Work continued this week on our state budget and tax reform. Much of this happened behind the scenes while we had floor debate on more minor issues. The goal of tax reform is twofold: provide Iowans with a lower tax bill and make Iowa taxes more fair and simple. Right now the House and Senate have two different plans. I am excited about the fact that with both of these plans we can reduce taxes without endangering the essential services of Iowa. I look forward to seeing an agreement that delivers to Iowans tax relief that will make Iowa a desirable place for both business and families.
Thursday, the Senate honored astronaut Dr. Peggy Whitson, who grew up and attended school in Mount Ayr, Iowa. Dr. Whitson was selected as an astronaut candidate in 1996 and first flew into space in 2002 to dock with the International Space Station. Dr. Whitson returned to the Space Station in 2007 and again in 2016, returning from the most recent mission Sept. 3, 2017. She has spent more time living and working in outer space than any other American, or any other woman in the world, totaling 665 days in space. She was also the first woman to command the International Space Station. Iowa is truly proud of this Iowa farm girl.
With a slower week in the legislature I thought I would allow one of our Senate pages to tell you a little about her “View form the Bench.” There are eight benches in the back of the chambers.
The View from the Bench
Maddie Smith, 2018 Senate page
A page in the Iowa Senate is no ordinary person. An Iowa Senate page has to rise before dawn, arrive at the Capitol before all other legislators, and stack bill packets. An Iowa Senate page makes coffee, organizes papers, makes copies, and makes copies of copies.
Each of the pages got here by different routes. For me, I had to tell my school a year and a half in advance and take extra summer classes to get enough credits to graduate early. Some pages still take classes, and some are getting a head start on college while they’re here. Most of us are seniors in high school, but juniors are allowed to apply as well. Applications are due in October: simply typing into Google “Iowa Senate page program” will get you where you need to go to fill out the application. Making the decision to apply for the page program was one of the best decisions I have ever made. Each day in the Senate chamber is new and exciting. Senators introduce fascinating people from their districts, share stories from home, and bring unique (and delicious) treats from their favorite local restaurants. I have learned more from my time in the statehouse than I would have learned in the second semester of my senior year. While I miss my school friends sometimes, I have loved every minute of my time in the chamber.
The senators are not the only people who make the chamber an exciting place to work. The countless people, from the journal room to the doorkeepers, the clerks, the caucus staffers, the switchboard, and the other pages all keep things interesting during the day. It is the job of a page to run between all these people and communicate messages to them. It would not be a day in the Senate without seeing all of these people. I wish I could do justice to all of the incredible individuals that have made my last four months feel like four days.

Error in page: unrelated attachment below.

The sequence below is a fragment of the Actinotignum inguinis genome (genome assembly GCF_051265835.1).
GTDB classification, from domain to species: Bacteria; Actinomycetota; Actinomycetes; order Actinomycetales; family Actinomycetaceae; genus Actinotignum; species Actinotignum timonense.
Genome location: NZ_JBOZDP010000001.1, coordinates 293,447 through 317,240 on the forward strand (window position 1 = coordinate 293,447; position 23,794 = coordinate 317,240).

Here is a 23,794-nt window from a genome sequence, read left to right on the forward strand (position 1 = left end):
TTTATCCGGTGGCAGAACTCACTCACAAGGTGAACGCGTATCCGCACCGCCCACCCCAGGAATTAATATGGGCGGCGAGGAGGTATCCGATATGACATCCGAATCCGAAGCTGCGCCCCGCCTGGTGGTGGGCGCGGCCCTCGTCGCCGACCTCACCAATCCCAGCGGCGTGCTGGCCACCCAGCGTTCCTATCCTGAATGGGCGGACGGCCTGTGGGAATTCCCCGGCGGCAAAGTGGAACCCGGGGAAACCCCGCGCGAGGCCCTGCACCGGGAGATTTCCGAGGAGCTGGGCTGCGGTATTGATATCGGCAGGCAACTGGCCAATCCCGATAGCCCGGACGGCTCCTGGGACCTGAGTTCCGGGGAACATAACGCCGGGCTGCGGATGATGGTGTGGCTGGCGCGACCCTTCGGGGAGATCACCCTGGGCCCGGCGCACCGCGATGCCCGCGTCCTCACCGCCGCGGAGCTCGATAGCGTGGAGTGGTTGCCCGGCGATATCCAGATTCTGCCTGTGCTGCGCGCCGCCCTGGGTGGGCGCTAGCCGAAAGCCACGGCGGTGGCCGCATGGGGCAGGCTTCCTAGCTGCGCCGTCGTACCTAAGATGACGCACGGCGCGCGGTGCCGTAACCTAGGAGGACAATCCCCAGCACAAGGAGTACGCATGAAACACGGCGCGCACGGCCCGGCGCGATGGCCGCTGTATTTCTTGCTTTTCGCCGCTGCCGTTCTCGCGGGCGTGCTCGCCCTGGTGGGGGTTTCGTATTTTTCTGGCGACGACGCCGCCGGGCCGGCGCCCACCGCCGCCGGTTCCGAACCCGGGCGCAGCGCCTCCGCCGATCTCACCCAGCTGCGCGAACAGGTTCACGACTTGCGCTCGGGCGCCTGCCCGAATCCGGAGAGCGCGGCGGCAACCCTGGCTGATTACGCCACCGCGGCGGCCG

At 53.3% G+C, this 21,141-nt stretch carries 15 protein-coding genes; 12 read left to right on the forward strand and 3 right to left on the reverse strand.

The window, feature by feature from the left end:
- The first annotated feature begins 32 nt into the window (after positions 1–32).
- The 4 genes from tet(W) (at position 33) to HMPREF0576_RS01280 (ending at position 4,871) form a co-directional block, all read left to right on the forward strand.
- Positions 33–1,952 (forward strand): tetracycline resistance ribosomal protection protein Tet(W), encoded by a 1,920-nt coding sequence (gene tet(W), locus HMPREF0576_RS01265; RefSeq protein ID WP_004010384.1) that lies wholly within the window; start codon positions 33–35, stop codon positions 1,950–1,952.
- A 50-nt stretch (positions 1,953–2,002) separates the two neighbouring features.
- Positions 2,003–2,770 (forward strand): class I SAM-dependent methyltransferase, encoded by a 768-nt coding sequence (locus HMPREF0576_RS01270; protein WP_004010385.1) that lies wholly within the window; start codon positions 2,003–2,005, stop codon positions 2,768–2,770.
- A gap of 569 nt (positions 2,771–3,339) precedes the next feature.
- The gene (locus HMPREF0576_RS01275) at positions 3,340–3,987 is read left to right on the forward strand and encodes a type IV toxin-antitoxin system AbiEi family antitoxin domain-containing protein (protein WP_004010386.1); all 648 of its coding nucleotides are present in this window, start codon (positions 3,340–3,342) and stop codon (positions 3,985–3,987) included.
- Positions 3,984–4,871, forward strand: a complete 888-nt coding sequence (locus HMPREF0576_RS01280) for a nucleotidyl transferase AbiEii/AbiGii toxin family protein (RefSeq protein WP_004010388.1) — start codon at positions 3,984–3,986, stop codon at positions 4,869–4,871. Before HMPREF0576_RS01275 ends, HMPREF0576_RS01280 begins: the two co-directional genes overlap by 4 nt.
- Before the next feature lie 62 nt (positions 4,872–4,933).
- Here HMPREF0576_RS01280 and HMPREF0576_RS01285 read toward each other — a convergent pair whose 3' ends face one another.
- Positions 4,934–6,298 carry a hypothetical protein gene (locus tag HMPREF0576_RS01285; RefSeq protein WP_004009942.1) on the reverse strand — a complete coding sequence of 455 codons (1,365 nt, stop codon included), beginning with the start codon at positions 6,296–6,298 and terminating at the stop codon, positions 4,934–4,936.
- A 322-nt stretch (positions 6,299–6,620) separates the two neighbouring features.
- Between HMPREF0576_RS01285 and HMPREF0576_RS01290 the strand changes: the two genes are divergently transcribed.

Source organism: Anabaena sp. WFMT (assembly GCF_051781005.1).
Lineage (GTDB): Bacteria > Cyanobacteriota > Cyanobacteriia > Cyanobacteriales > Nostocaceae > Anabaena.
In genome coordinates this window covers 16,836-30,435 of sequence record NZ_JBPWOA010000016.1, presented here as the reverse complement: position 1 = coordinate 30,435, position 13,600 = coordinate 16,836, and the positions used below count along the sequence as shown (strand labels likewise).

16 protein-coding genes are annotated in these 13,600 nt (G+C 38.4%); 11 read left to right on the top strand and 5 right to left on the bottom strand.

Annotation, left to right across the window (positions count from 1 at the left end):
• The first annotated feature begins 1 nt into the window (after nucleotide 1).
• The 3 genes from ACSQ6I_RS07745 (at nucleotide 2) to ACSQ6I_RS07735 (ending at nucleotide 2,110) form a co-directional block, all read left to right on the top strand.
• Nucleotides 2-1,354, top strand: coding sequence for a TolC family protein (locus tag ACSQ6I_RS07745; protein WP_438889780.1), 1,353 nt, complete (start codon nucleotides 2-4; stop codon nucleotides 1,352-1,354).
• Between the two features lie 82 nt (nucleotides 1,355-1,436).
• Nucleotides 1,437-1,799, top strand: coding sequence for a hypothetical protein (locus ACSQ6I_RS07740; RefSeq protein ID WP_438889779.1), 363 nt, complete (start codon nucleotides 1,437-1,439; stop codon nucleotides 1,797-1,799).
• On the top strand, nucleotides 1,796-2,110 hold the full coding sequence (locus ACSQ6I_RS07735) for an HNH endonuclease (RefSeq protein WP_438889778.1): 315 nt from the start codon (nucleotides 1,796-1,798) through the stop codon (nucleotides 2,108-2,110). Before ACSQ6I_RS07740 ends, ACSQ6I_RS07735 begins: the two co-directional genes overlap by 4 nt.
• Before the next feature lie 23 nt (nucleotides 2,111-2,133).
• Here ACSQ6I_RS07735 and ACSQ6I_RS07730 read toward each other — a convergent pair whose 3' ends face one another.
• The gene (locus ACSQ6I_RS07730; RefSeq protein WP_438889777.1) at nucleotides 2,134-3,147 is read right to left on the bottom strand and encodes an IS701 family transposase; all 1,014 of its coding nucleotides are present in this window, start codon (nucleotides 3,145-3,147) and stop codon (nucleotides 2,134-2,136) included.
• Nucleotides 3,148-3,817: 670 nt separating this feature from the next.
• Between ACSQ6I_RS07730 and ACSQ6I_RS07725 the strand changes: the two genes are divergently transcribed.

A day in the life of a Senate page is always different. We get to the Capitol by seven in the morning and organize the bills filed the previous day with Jay, the bill room clerk. Then, if we’re lucky, our sergeant-at-arms, Jerry, brings us bagels that we enjoy with the doorkeepers before the senators arrive for the day. After the Senate President gavels us into session, the jobs begin. Lobbyists give me notes to give to senators, clerks request bills from the House, and senators ask for law research or info books. On my way to and from the room that houses the lobbyists, I never forget to grab some chocolate from the bowl on Senator Horn’s desk. If I get a free minute, I borrow the key from the security guard on the ground floor and visit the whispering gallery halfway up to the top of the dome with my fellow pages.
Oftentimes, hours go by before a senator requests something of me. While I wait, I read, write papers, or chat with clerks or staffers. During the afternoon, I am usually assigned to assist a particular committee meeting with handing out bills and other useful papers a senator might need. The committees are often the time when real drama happens, and I have been lucky to witness several controversial bills get heavily debated late into the day.
At the end of the day, we go out for dinner as pages at the many, awesome Des Moines restaurants. An incredible bond grows between the network of people that work in the chamber but especially between the pages. I met my college roommate while I was down here, and all the other pages and I have become really good friends. I am beyond grateful to have received this opportunity to be a page during this session, and I would not trade it for the world.